The Position of Shoulders in Opening the Chest

Over the weekend, I went to visit Rick of Wujifa and received a correction on my shoulders. In a zhan zhuang posture, Rick noted that my shoulders are slightly forward, causing some hunching in my back. This prevents me from opening my chest.  The basic correction is to roll my shoulders up, then back, then down. Note, this is just for the shoulders and does not imply sticking the chest out. [More on my visit with Rick on another post.]

I can now recall that I received a similar correction from Master Chen Zhonghua at the March 2009 Milwaukee Workshop.  I was holding the posture for a right handed positive circle with my the tip of my right fingers between nose and eye height. Master Chen walks by, stops in front of me and taps me on the right shoulder.  He then holds my right hand in place and starts to adjust my right shoulder by lifting the shoulder up, rolling it back and then setting it down. However, during this adjustment I start changing the position of my spine, right hip, etc, and he tells me “don’t move anything else”.  Anyone who has been to one of his workshops will know this phrase.

Dave of Formosa Neijia received a similar adjustment from Dr. Ken Fish and offers some corrective exercises:

The first thing he showed me was that I suffer from “Yang style disease.” Basically my upper body posture is rounded forward in the shoulders preventing me from opening the chest.

The way you correct it is to first stand with your heels against the wall, push the back of your head against the wall, and take some of the lumbar curve out of your back. Basically you don’t want the lumbar cure to be exaggerated. Hold that for several minutes.

The next exercise is to stand on the corner where two walls meet. Push your spine and head into the corner like in the first exercise above but this time, push your shoulders back and DOWN like you’re trying to pinch the corner with your shoulder blades.  This really opens the chest and I’m guessing practice of this exercise can lead to this … I was surprised at what this one exercise alone can do to your posture. On both of these exercises, Dr. Fish said to just hold the for several minutes and build up.

— Source: Dr. Ken Fish on posture, kua, and “Yang disease” | Formosa Neijia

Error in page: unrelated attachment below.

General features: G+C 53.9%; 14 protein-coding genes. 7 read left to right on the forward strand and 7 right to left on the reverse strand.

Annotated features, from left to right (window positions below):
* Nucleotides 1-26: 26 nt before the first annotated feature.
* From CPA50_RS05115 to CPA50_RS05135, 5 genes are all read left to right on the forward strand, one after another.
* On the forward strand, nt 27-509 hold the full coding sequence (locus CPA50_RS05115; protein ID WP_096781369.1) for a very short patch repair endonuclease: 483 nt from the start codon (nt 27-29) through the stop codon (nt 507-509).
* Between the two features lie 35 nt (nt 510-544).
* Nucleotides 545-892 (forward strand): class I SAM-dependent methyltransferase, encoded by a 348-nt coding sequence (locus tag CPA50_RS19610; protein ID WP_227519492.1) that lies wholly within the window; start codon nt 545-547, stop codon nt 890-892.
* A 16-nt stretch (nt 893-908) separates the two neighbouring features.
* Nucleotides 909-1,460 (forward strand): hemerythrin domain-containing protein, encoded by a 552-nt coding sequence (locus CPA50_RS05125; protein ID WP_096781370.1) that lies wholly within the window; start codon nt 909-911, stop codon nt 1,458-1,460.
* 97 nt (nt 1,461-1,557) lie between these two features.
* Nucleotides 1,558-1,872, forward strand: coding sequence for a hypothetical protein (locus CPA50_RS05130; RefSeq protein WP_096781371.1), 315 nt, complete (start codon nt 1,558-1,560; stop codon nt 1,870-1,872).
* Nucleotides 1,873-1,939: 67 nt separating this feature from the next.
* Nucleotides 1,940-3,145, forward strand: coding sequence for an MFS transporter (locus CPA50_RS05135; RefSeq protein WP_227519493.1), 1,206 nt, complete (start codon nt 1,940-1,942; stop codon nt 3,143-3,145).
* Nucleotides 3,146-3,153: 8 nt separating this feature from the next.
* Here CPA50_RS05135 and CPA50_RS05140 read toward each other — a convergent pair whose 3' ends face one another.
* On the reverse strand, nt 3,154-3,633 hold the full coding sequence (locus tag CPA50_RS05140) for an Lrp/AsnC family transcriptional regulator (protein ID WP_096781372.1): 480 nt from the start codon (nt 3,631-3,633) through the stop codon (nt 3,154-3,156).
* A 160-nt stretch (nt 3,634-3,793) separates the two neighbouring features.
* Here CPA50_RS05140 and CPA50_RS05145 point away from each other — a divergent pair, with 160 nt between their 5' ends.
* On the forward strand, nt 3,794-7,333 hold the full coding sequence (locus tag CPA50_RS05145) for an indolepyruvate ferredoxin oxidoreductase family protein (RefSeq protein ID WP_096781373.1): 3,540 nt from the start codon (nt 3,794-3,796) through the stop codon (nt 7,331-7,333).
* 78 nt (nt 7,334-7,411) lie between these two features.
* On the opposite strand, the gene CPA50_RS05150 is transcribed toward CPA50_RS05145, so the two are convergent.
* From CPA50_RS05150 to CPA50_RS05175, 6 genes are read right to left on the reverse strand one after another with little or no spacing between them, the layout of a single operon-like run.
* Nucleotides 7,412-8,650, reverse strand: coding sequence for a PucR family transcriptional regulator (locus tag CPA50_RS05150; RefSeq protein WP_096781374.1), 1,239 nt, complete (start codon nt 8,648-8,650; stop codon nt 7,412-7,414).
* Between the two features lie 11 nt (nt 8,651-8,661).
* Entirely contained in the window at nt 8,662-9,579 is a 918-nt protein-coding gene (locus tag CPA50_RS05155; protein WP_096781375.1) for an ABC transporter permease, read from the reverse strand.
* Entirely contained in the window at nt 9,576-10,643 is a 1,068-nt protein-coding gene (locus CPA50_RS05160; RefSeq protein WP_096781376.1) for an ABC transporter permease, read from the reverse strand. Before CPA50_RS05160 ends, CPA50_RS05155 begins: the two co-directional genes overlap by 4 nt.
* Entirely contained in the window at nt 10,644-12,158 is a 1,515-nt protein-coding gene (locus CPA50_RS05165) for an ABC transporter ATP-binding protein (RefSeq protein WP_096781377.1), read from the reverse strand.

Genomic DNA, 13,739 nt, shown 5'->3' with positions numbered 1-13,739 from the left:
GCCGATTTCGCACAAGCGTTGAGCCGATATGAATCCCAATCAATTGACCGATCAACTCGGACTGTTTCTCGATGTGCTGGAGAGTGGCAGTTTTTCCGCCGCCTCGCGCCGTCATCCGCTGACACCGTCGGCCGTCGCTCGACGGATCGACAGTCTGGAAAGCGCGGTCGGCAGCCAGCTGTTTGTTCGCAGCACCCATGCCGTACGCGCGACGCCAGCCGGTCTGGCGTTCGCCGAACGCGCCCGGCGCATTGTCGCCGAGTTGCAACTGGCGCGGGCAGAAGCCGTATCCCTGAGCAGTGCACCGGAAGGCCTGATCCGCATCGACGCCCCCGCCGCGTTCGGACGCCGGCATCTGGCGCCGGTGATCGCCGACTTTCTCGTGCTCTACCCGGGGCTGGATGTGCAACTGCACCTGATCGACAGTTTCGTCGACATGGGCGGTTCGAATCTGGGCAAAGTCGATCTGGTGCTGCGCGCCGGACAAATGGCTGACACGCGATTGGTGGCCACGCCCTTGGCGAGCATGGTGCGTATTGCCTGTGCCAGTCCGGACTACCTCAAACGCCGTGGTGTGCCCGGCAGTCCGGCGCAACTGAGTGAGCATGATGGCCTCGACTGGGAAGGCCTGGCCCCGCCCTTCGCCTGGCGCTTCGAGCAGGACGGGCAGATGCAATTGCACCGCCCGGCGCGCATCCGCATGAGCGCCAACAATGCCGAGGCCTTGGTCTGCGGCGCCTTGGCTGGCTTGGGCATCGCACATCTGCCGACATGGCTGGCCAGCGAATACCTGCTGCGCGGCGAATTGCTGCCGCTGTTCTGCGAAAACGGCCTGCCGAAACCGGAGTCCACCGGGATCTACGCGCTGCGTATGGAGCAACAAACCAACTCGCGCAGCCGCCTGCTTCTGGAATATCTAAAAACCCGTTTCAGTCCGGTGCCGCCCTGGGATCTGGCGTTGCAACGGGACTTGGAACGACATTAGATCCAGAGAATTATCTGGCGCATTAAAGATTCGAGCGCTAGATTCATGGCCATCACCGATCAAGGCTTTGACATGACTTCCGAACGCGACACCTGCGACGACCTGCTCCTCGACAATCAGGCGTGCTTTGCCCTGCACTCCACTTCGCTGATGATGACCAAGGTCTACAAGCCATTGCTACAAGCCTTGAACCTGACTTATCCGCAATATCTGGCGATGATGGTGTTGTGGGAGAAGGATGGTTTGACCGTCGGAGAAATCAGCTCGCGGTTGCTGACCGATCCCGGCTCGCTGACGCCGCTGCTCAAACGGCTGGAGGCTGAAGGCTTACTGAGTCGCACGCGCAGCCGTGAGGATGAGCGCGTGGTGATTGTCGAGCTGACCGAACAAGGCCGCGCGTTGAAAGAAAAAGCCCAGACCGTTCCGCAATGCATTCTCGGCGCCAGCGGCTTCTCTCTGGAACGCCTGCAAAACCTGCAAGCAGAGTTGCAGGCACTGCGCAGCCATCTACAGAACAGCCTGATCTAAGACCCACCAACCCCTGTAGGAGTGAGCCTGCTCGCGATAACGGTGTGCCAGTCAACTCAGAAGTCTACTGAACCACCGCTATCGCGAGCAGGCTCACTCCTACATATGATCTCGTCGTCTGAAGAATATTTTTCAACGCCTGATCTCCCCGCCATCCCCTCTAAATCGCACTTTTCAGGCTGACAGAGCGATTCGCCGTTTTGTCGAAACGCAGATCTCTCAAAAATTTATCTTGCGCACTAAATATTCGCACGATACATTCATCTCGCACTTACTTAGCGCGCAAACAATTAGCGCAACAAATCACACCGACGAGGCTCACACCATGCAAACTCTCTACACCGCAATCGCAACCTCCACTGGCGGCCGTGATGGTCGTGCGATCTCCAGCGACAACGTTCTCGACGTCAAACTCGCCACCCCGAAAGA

To me, the amazing thing is not the differences, but the similarities between the different systems.  What’s even more amazing is the interpretation of teachings. I fell victim to this myself as when I heard the phrase: “sink the chest and raise the back”, I ended up in a hunched posture. My wife used to comment that I should try to stick my chest out more instead of walking around like an old man.  Now I realize that the problem wasn’t necessarily my chest, but my shoulders …

Only so much can be learned from books and videos. In taiji, key instructions are transmitted through physical touch.  This is even more reason to seek out a qualified instructor to learn from.  Being off my a millimeter can result in missing the target by miles.

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About wujimon

taiji, meditation and health
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6 Responses to The Position of Shoulders in Opening the Chest

  1. Same-ness and difference sorting at the most basic levels in comparison can open up a lot of insight or data… To play with.

  2. Mike says:

    What I notice in Dave's quote is a mechanistic/structural method or approach. Remember the first wujifa triangle. The mis-transmitted “Yang Hunch” is also a problem I continue working on resolving. Hunching creates shortened (chronically contracted – not relaxed) muscles in front as compared to the back (not balanced front to back). A mechanistic/structural method as Dave suggests, contracts/tightens the back muscles to stretch the front. This works as a short-term medicine but this approach uses force, not relax. A goal is to develop relax. I think Rick had a *bench*mark suggestion on how to stretch the front using relax. Regardless of the method, the over-arching, underlying, long-term, short-term goal is to notice and develop kinesthetic FEELING deeper and deeper which also develops one's eyesight.

  3. Dave Chesser says:

    “A mechanistic/structural method as Dave suggests, contracts/tightens the back muscles to stretch the front. This works as a short-term medicine but this approach uses force, not relax.” There can't be an opening without a closing. Just relaxing won't cut it because there's no movement between the two extremes of maximum open and maximum close. Relax is just a midpoint on that continuum but helps as a starting point for reaching either extreme. Still, relaxation alone won't open up a tight area. Having the extremes of open and close is where the power comes from. Think “Yang family bows” and you'll see where I'm coming from.To really get the shoulders/chest open, I highly recommend shoulder dislocates. I'm rehabing lots of people with this movement:

  4. wujimon says:

    Wow, Dave. I feel pain just watching the video of shoulder dislocates. I didn't think this was something that could be trained.

  5. Dave Chesser says:

    LOL. Well, the shoulder doesn't actually dislocate, the shoulders just stretch. I wrote a blog post about it for more info:http://formosafitness.pixnet.net/blog/post/2849

  6. Pingback: Isolate then Integrate | wujimon taiji blog

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